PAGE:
| Relatives of blast victims wait outside PMCH on Sunday. Picture by Ranjeet Kumar Dey |
“Kisi ko bolo darwaza kholne ke liye, beta (please ask someone to open the door son).”
Middle-aged Anita Singh rushed towards the room, Ratri Grih, with these words on her lips. The fear of the possible loss of a relative was writ large on her face.
Finding no answers from anyone, she climbed a railing and peeped through the ventilator to see bodies piled up on the floor. “My brother, Anil, had come for the rally but he is missing and his cellphone is switched off,” she said.
Though the door of the room was locked from outside, one could peep through the gap in between and see five bloodstained bodies, victims of Sunday’s multiple blasts.
“A man has just locked the door and gone somewhere. He will come soon, please be patient and wait,” Naveen Kumar Singh told Anita.
Naveen (29) was also seen crowding outside the locked room, deep inside the emergency building of Patna Medical College and Hospital, his fingers constantly fidgeting with the keypad of his cellphone.
“My uncle is inside. I hail from Gaurichak in Patna district. Around 20 people, including my uncle, Rajan Singh, and me, came to the rally to see Narendra Modi. We reached in the morning and toured Patna before entering the ground. But the group dispersed in the crowd. Then some blasts went off. Around 1pm, I was coming out of Gandhi Maidan, when I got a call from home that some from my group had been spotted bleeding, including my uncle, and had being carried away by the police. After a frantic search at PMCH, I am here and have spotted his body through the ventilator,” Naveen told The Telegraph.
Suddenly, middle-aged Pramod Singh of Kaimur rushed towards the room.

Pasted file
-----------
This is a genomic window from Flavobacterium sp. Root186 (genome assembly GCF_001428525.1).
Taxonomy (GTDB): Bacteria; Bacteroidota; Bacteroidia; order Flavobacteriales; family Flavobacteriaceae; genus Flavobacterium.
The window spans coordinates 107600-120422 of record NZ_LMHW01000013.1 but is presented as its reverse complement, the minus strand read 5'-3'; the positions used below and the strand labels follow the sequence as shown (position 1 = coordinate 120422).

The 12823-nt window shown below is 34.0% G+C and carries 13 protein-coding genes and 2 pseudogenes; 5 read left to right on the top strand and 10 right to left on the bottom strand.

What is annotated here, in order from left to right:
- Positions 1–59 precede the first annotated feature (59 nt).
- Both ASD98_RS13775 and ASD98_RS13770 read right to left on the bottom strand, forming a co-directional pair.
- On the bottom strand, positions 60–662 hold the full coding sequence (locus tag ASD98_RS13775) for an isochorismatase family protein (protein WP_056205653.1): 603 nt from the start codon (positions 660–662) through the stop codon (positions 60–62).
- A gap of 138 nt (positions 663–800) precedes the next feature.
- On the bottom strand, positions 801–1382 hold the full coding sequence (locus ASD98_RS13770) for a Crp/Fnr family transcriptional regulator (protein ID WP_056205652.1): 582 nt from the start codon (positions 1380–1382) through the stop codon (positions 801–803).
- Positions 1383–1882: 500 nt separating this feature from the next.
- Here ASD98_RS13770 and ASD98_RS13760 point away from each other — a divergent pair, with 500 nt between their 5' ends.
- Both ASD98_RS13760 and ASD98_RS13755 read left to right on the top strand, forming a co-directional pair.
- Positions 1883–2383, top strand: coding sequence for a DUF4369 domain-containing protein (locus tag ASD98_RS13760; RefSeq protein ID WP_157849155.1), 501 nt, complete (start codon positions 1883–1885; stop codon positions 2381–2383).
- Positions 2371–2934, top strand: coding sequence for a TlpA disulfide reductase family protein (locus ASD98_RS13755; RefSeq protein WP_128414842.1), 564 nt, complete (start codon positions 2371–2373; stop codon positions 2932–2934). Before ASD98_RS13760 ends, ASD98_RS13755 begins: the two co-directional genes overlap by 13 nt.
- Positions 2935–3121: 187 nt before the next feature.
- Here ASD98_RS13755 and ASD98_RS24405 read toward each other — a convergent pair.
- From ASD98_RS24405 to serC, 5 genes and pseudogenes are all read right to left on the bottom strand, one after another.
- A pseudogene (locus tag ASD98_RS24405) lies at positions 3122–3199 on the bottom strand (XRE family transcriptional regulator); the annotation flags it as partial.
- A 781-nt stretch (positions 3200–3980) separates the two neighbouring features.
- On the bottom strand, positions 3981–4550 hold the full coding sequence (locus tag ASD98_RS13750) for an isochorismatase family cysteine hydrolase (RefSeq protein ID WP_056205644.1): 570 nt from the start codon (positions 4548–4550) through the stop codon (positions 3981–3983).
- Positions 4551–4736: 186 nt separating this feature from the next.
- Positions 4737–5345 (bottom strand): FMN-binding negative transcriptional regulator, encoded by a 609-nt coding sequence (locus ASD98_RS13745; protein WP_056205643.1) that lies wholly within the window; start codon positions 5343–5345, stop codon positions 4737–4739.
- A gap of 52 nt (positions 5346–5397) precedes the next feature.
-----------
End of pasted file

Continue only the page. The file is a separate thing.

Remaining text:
“Please open this door. Mera bhanja hai andar. (My nephew is inside). Vikas, alias Guddu, came all the way from Kaimur for the rally. He just wanted to see Patna and Modi. Twenty-eight is not an age to die,” he pleaded with the passing nurses.
Anita and Naveen requested him to wait patiently. But their pensive faces betrayed the storm inside.
After around half-an-hour, a man came and unlocked the door and a big crowd surged in.
Clutching a handkerchief over her nose, Anita checked all the bodies. “He is not here. He is not here. Where is he?” she rushed off, muttering the same to someone on her cellphone.
“Can someone bring my nephew back? Can they?” Pramod told The Telegraph after spotting Vikas’s body.
Pramod and Naveen, however, didn’t leave the room though they kept staring at their dead relatives.
Through the day, PMCH was a scene of utter chaos, confusion and political gimmicks. Shrieks and wails rent the hospital air as BJP leaders made a beeline for the health hub along with their supporters, who seemed to be adding to further fright and panic.
“Till now, three of the five bodies have been identified. By late evening, more people will surely turn up,” a PMCH official told The Telegraph.
By evening, one could see a clutch of BJP leaders, including Giriraj Singh, Shahnawaz Hussain, Rajiv Pratap Rudi and others, arriving at the front gate of the emergency building and going inside. Their supporters were not allowed entry. Then, they started banging at the closed collapsible gate at the main entrance of the building and began jostling with the policemen posted at the gate in their attempt to get inside. Their act frightened many attendants who searched for a safe place. SUVs turned up at the narrow street leading to PMCH as ambulances and patients’ attendants struggled to make their way.
As this correspondent moved out of PMCH and took Ashok Rajpath, many more SUVs, including that of former deputy chief minister Sushil Kumar Modi, could be seen speeding towards the health hub.